Judith M. Dinsmore
New Horizons: April 2021
Also in this issue
by Dave Sarafolean
by Brad Hertzog
by David P. Nakhla
Last December, a twenty-seven-year-old shared his testimony during the Sunday school hour at Redeemer OPC in Atlanta, Georgia. He spoke in Tigrinya, the language of his native Eritrea, and a church member translated. “This morning, I’m here before you to tell you the story, not just about me, but about the work God has done in my life,” Amanuel quietly began.
Amanuel (not his real name) grew up in the capital of Eritrea. His dad, a Christian, led the family in worship every evening. When Amanuel was in high school, his dad was imprisoned and detained for several years for his faith. During the imprisonment, Amanuel’s father became paralyzed from rough treatment.
Amanuel knew, as all young people in Eritrea know, that the government had a shoot-to-kill policy for anyone caught crossing the border into Ethiopia, at that time its enemy, and severely punished anyone caught crossing into Sudan. “But at the end of the day,” Amanuel said to New Horizons through a translator, “it is a decision of faith. If I was going to leave Eritrea and come to a place where I can enjoy religious freedom, where I can work and support my family, then I would have to take risks.” So he fled.
In December 2018, he came to the port of entry at the US-Mexico border and sought asylum in the United States, which historically has provided refuge to many afraid for their lives. Amanuel was sent to a detention center, first in South Carolina and then in Georgia. His time in detention was extended, time and again, for reasons he didn’t fully understand. His plea for asylum was denied, so he appealed. His appeal was then denied. Deportation became a constant possibility, and, because his asylum paperwork recorded that he was a Christian, a return to Eritrea meant death or imprisonment. “I started feeling like God did not care about me. I felt very, very isolated,” he said.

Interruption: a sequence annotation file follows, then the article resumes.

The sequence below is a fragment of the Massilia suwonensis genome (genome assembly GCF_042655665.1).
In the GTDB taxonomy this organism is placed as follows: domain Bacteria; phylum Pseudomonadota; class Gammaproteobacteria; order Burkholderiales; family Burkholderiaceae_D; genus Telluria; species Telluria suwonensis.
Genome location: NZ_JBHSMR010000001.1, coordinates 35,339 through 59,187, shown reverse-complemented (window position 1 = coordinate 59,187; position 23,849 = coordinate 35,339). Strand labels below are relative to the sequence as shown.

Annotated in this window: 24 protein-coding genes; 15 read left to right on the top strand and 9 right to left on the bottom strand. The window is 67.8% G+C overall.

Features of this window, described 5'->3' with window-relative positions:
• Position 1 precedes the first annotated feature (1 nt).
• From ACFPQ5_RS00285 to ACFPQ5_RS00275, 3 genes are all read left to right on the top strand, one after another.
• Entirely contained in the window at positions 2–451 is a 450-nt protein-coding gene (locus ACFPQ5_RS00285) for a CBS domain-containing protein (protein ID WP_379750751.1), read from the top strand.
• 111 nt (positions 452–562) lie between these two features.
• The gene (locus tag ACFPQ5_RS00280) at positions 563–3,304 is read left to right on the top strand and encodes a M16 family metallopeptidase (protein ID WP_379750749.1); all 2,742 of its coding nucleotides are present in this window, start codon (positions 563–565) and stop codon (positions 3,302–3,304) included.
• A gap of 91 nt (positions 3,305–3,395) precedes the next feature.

Every day, he woke up early to read a chapter of Scripture and pray. From nine to three he worked in the kitchen for four dollars an hour. Then he rested until dinner. After dinner, although he could interact with other inmates, he usually didn’t. “Most of them were unbelievers, and sometimes they became very angry with our situation and with people,” he said. So, typically, he’d return to his room and continue reading.
After a year and a half in detention, the Lord brought help to Amanuel through a remarkable chain of contacts that led to Yonas Isaac, a fellow Eritrean and worshiper at Redeemer OPC. In April 2020, Yonas and a friend drove south to the detention center to meet Amanuel.
“To this very day, the joy that I felt from that morning has only grown bigger,” Amanuel said. “When these men came to visit me, not only being Eritreans but also believers, it was a powerful reminder that God actually cares for me. That was the reason for my inexpressible joy.”
When Amanuel was released from his two-year detention in November 2020, with Redeemer as his sponsor, he wept. The detention officer asked him why he was crying. “I told him, I am not crying, I am rejoicing,” he remembered. “I told him, I am going to be released, but not only that, . . . I am